That means that there are many, many, MANY people out there who have Sjogren's syndrome, and don't know it. For some, it is because their symptoms are mild, or they blend in with something else they have, or they figure what they feel is just a normal part of aging. Then there are all the others. The ones who know there is something wrong, and are searching for a diagnosis. On average, it takes 5-7 years for people with Sjogren's to get an accurate diagnosis. People are often told they have lupus, or rheumatoid arthritis, both of which have some overlaps with Sjogren's. There is a blood test, but not everyone with Sjogren's tests positive. I could go on and on, but you get the idea.
Unfortunately, treatment can be haphazard, or even inappropriate if you don't have an accurate diagnosis.Also, having a diagnosis is beneficial psychologically, in that you feel 'vindicated', that you didn't imagine the symptoms, they weren't all in your head.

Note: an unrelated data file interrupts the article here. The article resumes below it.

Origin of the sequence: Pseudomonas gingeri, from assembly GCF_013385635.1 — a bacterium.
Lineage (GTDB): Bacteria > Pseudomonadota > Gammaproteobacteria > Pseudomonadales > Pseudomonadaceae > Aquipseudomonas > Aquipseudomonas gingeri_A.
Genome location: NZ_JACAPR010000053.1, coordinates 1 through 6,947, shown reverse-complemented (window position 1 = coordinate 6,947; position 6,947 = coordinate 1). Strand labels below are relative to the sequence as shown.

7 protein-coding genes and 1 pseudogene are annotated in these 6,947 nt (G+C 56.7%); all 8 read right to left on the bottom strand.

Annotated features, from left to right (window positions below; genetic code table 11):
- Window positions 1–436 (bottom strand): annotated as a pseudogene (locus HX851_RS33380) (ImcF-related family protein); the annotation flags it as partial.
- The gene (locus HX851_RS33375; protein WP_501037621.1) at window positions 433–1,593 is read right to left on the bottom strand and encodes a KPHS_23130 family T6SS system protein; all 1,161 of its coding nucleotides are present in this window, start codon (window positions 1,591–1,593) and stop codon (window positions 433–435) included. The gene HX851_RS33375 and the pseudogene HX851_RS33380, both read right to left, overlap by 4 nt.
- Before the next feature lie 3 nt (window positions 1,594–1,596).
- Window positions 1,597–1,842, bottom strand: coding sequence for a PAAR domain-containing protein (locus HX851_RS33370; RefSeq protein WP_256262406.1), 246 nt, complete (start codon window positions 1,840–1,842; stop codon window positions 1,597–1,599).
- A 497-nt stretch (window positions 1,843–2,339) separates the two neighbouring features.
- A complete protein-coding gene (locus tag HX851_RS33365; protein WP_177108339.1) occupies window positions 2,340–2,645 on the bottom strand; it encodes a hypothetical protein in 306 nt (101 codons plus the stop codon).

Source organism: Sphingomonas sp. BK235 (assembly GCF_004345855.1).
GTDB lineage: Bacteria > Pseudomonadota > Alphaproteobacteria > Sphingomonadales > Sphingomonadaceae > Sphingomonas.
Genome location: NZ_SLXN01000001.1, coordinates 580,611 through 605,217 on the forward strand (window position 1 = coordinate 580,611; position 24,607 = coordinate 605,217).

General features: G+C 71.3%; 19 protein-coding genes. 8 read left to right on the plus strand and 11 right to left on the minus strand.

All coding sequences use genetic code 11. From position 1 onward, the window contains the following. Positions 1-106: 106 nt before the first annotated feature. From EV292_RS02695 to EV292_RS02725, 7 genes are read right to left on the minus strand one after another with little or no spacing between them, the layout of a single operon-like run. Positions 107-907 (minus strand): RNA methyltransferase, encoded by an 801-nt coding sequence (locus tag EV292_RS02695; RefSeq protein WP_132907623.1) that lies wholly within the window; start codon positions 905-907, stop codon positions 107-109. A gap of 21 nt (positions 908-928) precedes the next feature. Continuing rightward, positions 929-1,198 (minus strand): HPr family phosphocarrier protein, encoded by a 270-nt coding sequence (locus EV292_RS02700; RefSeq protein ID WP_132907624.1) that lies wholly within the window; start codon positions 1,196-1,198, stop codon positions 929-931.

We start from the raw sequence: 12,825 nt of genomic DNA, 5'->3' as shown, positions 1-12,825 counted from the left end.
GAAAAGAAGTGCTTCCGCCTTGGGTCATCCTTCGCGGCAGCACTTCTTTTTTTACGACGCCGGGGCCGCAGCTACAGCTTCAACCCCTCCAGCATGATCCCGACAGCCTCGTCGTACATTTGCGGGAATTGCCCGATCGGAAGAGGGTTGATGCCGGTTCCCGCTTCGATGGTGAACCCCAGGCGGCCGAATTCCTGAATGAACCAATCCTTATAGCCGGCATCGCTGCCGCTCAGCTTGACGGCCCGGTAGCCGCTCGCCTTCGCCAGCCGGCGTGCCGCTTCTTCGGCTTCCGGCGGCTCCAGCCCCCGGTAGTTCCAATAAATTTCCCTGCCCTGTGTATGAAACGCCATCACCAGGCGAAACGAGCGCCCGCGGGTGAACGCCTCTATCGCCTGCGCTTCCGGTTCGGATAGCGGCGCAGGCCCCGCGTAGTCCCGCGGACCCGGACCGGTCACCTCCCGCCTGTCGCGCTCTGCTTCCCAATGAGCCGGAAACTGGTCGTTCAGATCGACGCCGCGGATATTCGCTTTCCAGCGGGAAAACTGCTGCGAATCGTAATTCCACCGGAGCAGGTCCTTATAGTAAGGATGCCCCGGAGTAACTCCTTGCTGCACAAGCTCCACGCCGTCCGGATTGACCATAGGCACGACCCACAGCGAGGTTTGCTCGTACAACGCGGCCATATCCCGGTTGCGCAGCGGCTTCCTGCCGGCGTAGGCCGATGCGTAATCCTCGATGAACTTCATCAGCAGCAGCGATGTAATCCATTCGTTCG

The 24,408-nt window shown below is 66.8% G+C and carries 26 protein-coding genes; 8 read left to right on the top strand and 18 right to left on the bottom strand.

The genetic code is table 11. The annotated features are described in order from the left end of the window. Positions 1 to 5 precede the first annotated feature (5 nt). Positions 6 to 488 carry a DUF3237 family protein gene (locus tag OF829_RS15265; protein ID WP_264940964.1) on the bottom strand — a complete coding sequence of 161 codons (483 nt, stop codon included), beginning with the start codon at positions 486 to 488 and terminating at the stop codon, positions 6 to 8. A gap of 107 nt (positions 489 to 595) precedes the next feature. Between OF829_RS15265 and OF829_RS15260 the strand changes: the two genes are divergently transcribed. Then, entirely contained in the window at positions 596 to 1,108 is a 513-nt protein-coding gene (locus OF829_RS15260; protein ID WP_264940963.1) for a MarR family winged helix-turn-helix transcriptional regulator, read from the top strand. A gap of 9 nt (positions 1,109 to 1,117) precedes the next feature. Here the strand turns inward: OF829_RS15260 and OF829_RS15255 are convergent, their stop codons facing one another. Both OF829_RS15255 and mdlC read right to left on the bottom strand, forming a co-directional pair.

On June 1st, our Northeast Ohio Sjogren's Syndrome Support Group is having a Walkabout- a short walk, since many of us, (including me, these days) are limited in how much we can walk.We are collecting money for the Sjogren's Syndrome Foundation, which will go to sponsor research grants for researchers studying Sjogren's syndrome, looking to understand it better, and for better ways to diagnose and treat it. The funding will also go to educating the public as well as the medical community about Sjogren's, so people will be diagnosed more quickly in the future.
Please go to my Firstgiving page and make a donation to help us with our mission. My tear ducts and salivary glands thank you, as does the rest of me, and all the other people affected by Sjogren's.